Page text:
1

I guess most of the participants here know the flight security briefing message more or less by heart (How can you close and open your safety belt? How many exits are there? Where? Which word are they clearly marked with? Can you find the nearest exit by looking on the ground? Where's the life vest? How to put it on? Should you inflate it before exiting? How can you add or release air from it? What is that little light for? What happens upon loss of cabin pressure? How to put on an oxygen mask? How should you breath with an oxygen mask on? With helpless people next to you, should you first help them or first take your own mask? Where can you read more about on-board safety?).

As far as I can tell, the text has hardly changed over decades (ignoring any differences imposed by technical differences between plane models). One exception: I guess a few years ago, they started adding the recommendation to keep the belt closed during flight. But what concerns me a bit is a tiny change in formulation that - as far as I can tell - has been introduced only a few months ago (but I have repeatedly observed it since): The phrase "In the unlikely event of loss of cabin pressure ..." got shortened by removing the word "unlikely".

First of all: Is this observation correct? Or did that possibly only happen for the few airlines I tend to travel with?

Second: What could be the reason behind removing such a comforting word?

  • 3
    Information about aircraft incidents is widely published. So unless there was a corresponding increase in instances of pressure loss during flight I wouldn't worry about it. – JonathanReez Jan 27 '16 at 17:51
  • @JonathanReez Alright, I assume the (some while ago) added hint to keep the belt closed might have been a reaction to people getting injured by sudden unforeseen turbulences. Such incidents might not even make it to the news, whereas I assume one or two might suffice to influence the instruction text. - Then again, regarding cabin pressure loss, there certainly would have been press reports, I suppose. – Hagen von Eitzen Jan 27 '16 at 21:57
  • There's a slight variation between airlines in general. For example, most US carriers say to inflate the life vest after exiting the plane and never to inflate it inside. However, United says to do it just prior to exiting. (Honestly, the latter makes more sense to me, since you want the thing inflated before you take the risk of falling into frigid water). – ChicagoRedSox Jan 28 '16 at 5:16
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While the International Civil Aviation Organization (ICAO) requires airlines to provide a preflight safety briefing for passengers, the content requirements vary from regulator to regulator, and the script may vary considerably from airline to airline (and even from flight attendant to flight attendant). As such, you would well expect its wording to change over time, whether from internal or external influences. There are numerous pre-recorded and passenger-recorded preflight briefings available on YouTube which you can compare at your leisure.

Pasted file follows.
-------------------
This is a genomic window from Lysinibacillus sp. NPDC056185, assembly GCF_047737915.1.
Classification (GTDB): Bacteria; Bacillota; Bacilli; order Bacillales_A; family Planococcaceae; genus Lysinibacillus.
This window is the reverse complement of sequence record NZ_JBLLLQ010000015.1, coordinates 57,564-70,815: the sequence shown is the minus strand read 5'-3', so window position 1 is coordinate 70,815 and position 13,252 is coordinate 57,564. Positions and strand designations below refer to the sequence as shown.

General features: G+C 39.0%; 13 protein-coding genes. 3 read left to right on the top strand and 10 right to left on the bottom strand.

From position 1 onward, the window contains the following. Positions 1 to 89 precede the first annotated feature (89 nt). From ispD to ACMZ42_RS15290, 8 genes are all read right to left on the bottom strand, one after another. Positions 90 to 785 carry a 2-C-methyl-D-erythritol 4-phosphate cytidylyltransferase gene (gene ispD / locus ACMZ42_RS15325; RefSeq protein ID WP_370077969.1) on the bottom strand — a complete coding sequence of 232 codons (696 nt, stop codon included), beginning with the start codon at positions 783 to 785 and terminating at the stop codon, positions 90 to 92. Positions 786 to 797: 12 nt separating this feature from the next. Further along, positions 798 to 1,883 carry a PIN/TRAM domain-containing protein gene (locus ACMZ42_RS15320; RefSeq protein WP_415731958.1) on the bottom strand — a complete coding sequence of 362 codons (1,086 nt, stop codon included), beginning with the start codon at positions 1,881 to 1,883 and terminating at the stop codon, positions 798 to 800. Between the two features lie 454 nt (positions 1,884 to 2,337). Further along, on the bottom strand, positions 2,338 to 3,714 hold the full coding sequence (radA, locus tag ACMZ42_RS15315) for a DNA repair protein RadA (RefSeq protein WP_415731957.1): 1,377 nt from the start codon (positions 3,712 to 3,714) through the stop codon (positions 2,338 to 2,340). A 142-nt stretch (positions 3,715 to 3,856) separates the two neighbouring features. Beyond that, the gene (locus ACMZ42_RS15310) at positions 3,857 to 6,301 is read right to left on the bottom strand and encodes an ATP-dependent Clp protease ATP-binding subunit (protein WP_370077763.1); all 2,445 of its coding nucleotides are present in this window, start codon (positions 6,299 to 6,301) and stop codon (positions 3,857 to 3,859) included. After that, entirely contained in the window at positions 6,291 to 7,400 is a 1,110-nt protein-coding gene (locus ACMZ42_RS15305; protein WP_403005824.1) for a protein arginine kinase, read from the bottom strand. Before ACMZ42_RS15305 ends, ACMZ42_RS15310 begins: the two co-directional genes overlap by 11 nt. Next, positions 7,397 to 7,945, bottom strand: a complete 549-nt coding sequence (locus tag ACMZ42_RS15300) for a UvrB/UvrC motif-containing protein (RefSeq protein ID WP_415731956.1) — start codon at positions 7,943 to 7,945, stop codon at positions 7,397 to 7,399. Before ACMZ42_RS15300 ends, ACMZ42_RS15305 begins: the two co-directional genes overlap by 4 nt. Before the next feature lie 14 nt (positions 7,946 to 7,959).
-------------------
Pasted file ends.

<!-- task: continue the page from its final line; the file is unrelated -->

In the United States, the content appears to be dictated by FAA Advisory Circular AC 121-24C - Passenger Safety Information Briefing and Briefing Cards. Under Appendix I: Part 121 Operations with Flight Attendants, the preflight message about oxygen equipment doesn't say anything about saying whether a loss of cabin pressure is likely or not:

(13) Oxygen Equipment. In accordance with § 121.571(a)(1)(v)(C), if the flight involves operations above 12,000 MSL, crewmembers must brief passengers on the normal and emergency use of oxygen. These instructions should include locating, donning, and adjusting the equipment; any action which might be necessary to start the flow of oxygen; and the prohibition against smoking during oxygen use. In addition, passengers should be advised to don their own oxygen masks before assisting children with their masks. The announcement should include the information that oxygen mask reservoir bags may not inflate, although sufficient oxygen is flowing into the bag. On smoking flights, passengers should be told to extinguish all cigarettes when the oxygen masks drop.

The EU regulation, AMC1 CAT.OP.MPA.170 (Passenger briefing), similarly mentions simply that

passengers should receive a demonstration of the following: …
(ii) the location and use of oxygen equipment, if required. Passengers should also be briefed to extinguish all smoking materials when oxygen is being used;

So whether the airline explicitly does or doesn't say a loss of cabin is "unexpected" seems to be up to the airline in those jurisdictions. It's possible that their lawyers or insurers wanted it removed in an attempt to reduce injury (and limit liability), or it may have been an attempt to reduce the length of the briefing, or it may be a flaw in training, or it may be something else; we can speculate endlessly, but it would simply be speculation. Write the airline and see if they respond.

  • Of course I did not want to refer to the great entertainers among flight attendents, but rather the typical off-the-shelf text. I made my observations in several EU based airlines, but come to think of it they were all close relatives ... So a single company policy might be all it took – Hagen von Eitzen Jan 27 '16 at 21:59

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